Ebook: Future Trends of HPC in a Disruptive Scenario
The realization that the use of components off the shelf (COTS) could reduce costs sparked the evolution of the massive parallel computing systems available today. The main problem with such systems is the development of suitable operating systems, algorithms and application software that can utilise the potential processing power of large numbers of processors. As a result, systems comprising millions of processors are still limited in the applications they can efficiently solve. Two alternative paradigms that may offer a solution to this problem are Quantum Computers (QC) and Brain Inspired Computers (BIC).
This book presents papers from the 14th edition of the biennial international conference on High Performance Computing - From Clouds and Big Data to Exascale and Beyond, held in Cetraro, Italy, from 2 ¬- 6 July 2018. It is divided into 4 sections covering data science, quantum computing, high-performance computing, and applications. The papers presented during the workshop covered a wide spectrum of topics on new developments in the rapidly evolving supercomputing field – including QC and BIC – and a selection of contributions presented at the workshop are included in this volume. In addition, two papers presented at a workshop on Brain Inspired Computing in 2017 and an overview of work related to data science executed by a number of universities in the USA, parts of which were presented at the 2018 and previous workshops, are also included.
The book will be of interest to all those whose work involves high-performance computing.
The biennial research workshop on High Performance Computing was held in Cetraro in July 2018. The papers presented during the workshop covered a wide spectrum of topics on new developments in the rapidly evolving supercomputing field. A selection of contributions presented at the workshop are included in this volume. In addition two papers presented at a workshop on Brain Inspired Computing in 2017 are also included. An overview of work related to Data Science, executed by a number of universities in the USA, and of which parts were presented at the 2018 as well as previous workshops, is also included.
That the applicability of Moore’s conjecture must be limited in its time span due to physical limitations was known from the outset. On the one hand this resulted already in the 1970s in the development of parallel computers, which followed the idea that many processors working on the same problem may in some cases, at least, significantly reduce the time to solution. Initially parallel processors were special designs, such as vector processors, catering for particular algorithm paradigms. These specialised machines were expensive due to their limited numbers. It was the realisation that the use of COTS (Components Off The Shelf) could reduce costs that started the evolution of the massively parallel systems available today. The main problem with such systems was the development of suitable operating systems, algorithms and application software.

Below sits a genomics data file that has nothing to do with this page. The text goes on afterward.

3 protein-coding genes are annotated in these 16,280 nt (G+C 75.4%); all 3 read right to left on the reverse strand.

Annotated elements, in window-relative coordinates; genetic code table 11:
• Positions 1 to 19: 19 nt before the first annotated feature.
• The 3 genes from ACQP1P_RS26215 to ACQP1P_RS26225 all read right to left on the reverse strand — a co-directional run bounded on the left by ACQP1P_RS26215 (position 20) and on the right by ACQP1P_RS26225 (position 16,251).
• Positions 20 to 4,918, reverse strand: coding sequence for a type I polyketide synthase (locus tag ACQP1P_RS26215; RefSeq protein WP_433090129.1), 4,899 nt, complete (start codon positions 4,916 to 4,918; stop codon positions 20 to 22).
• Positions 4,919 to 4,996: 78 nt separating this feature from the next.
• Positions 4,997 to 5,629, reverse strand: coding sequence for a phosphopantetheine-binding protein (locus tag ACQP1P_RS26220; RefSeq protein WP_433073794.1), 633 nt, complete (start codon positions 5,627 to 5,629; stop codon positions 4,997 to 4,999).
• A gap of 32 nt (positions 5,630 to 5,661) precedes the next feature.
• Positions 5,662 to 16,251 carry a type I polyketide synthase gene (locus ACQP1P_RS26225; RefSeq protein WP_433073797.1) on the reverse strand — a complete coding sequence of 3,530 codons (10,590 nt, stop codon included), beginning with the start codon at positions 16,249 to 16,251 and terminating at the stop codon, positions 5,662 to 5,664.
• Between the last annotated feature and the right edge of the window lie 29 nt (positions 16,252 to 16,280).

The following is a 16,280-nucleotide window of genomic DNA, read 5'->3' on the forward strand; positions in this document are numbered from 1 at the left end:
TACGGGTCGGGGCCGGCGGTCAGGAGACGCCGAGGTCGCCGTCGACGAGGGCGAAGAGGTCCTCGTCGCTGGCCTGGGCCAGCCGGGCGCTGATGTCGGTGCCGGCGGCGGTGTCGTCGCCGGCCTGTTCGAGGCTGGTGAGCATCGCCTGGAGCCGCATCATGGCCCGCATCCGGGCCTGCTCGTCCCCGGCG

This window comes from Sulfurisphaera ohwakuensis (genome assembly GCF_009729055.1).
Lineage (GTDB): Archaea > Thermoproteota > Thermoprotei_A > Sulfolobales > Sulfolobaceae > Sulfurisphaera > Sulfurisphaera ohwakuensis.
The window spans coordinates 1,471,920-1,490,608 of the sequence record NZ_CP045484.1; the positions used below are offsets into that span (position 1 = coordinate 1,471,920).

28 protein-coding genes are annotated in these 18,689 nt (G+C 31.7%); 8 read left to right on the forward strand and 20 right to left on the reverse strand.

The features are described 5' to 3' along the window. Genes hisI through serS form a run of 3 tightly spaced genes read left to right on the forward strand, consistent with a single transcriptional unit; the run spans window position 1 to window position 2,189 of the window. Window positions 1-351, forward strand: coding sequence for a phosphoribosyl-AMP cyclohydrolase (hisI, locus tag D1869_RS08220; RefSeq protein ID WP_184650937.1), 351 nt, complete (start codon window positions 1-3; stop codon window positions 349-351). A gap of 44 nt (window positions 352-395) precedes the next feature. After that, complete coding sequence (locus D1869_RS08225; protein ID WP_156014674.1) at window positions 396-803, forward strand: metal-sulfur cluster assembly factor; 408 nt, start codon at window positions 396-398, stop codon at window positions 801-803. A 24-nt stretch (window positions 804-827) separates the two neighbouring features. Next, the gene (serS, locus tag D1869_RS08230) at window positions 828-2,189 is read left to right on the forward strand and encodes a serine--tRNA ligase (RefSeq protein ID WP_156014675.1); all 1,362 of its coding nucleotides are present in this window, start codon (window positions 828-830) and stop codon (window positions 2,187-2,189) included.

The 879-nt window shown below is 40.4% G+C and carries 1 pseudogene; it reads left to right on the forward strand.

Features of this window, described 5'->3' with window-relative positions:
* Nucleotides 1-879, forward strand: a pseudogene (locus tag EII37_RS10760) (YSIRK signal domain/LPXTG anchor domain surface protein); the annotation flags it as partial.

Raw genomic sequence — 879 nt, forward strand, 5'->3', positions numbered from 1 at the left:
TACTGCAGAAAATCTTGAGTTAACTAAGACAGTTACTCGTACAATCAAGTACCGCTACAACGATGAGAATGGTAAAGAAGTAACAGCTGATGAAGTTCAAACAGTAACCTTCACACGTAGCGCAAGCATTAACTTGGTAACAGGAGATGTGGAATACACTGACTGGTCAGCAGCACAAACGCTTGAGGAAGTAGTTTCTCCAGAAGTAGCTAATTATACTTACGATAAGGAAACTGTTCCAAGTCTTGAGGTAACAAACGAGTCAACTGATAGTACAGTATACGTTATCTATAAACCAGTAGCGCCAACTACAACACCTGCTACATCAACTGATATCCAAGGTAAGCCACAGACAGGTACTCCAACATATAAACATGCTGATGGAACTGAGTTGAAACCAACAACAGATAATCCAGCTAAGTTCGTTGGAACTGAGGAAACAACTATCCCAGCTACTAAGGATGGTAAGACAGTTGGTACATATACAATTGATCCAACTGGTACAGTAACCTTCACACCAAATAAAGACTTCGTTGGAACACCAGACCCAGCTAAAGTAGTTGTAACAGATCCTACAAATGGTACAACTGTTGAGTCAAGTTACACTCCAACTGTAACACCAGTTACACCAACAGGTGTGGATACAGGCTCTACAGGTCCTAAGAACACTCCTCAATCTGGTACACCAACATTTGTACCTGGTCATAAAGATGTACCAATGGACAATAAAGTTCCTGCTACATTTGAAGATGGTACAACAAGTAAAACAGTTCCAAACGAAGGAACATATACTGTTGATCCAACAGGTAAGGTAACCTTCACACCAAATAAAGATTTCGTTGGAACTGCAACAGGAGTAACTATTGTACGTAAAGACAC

The position today is that systems comprising millions of processors are limited in the applications they can efficiently solve, due to the restrictions in developing suitable parallel application software. This triggered a number of developments in order to develop alternate compute paradigms that may offer alternate approaches to solving complex and compute intensive problems. Two of these are Quantum Computers (QC) and Brain Inspired Computers (BIC).
In this book a number of papers discussing various possibilities of such new approaches to computing are included.
Lucio Grandinetti, Italy
Gerhard Joubert, Germany
Kristel Michielsen, Germany
Seyedeh Leili Mirtaheri, Iran
Michela Taufer, USA
Rio Yokota, Japan
The convergence between HPC and Big Data processing can be pursued also providing high-level parallel programming tools for developing Big data analysis. Software systems for social data mining provide algorithms and tools for extracting useful knowledge from user-generated social media data. ParSoDA (Parallel Social Data Analytics) is a high-level library for developing data mining applications on HPC systems based on the extraction of useful knowledge from large dataset gathered from social media. The library aims at reducing the programming skills needed for implementing scalable social data analysis applications. To reach this goal, ParSoDA defines a general structure for a social data analysis application that includes a number of configurable steps and provides a predefined (but extensible) set of functions that can be used for each step. User applications based on the ParSoDA library can be run on both Apache Hadoop and Spark clusters. The goal of this paper is to assess the flexibility and usability of the ParSoDA library. Through some code snippets, we demonstrate how programmers can easily extend ParSoDA functions on their own if they need any custom behavior. Concerning the usability, we compare the programming effort required for coding a social media application using or not using the ParSoDA library. The comparison shows that ParSoDA leads to a drastic reduction (i.e., about 65 %) of lines of code, since the programmer only has to implement the application logic without worrying about configuring the environment and related classes.